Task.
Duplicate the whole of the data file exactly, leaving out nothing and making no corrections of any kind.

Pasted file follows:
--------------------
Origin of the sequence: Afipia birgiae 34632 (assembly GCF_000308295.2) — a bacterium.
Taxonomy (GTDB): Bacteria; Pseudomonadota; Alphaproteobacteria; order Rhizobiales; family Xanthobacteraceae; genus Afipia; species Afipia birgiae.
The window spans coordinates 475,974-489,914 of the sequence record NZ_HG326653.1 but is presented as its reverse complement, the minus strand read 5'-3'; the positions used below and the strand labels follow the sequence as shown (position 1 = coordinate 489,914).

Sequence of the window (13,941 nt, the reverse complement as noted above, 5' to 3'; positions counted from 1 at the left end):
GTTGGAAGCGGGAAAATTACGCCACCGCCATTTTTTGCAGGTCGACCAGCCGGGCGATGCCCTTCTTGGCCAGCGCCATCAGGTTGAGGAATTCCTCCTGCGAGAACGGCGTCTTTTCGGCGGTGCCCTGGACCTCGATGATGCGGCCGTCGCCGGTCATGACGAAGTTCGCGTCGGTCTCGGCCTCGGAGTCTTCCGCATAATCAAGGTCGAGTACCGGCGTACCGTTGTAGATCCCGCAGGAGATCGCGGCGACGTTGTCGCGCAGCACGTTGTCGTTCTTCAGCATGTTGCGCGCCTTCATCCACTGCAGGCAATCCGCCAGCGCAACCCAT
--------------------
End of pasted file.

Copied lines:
Origin of the sequence: Afipia birgiae 34632 (assembly GCF_000308295.2) — a bacterium.
Taxonomy (GTDB): Bacteria; Pseudomonadota; Alphaproteobacteria; order Rhizobiales; family Xanthobacteraceae; genus Afipia; species Afipia birgiae.
The window spans coordinates 475,974-489,914 of the sequence record NZ_HG326653.1 but is presented as its reverse complement, the minus strand read 5'-3'; the positions used below and the strand labels follow the sequence as shown (position 1 = coordinate 489,914).

Sequence of the window (13,941 nt, the reverse complement as noted above, 5' to 3'; positions counted from 1 at the left end):
GTTGGAAGCGGGAAAATTACGCCACCGCCATTTTTTGCAGGTCGACCAGCCGGGCGATGCCCTTCTTGGCCAGCGCCATCAGGTTGAGGAATTCCTCCTGCGAGAACGGCGTCTTTTCGGCGGTGCCCTGGACCTCGATGATGCGGCCGTCGCCGGTCATGACGAAGTTCGCGTCGGTCTCGGCCTCGGAGTCTTCCGCATAATCAAGGTCGAGTACCGGCGTACCGTTGTAGATCCCGCAGGAGATCGCGGCGACGTTGTCGCGCAGCACGTTGTCGTTCTTCAGCATGTTGCGCGCCTTCATCCACTGCAGGCAATCCGCCAGCGCAACCCAT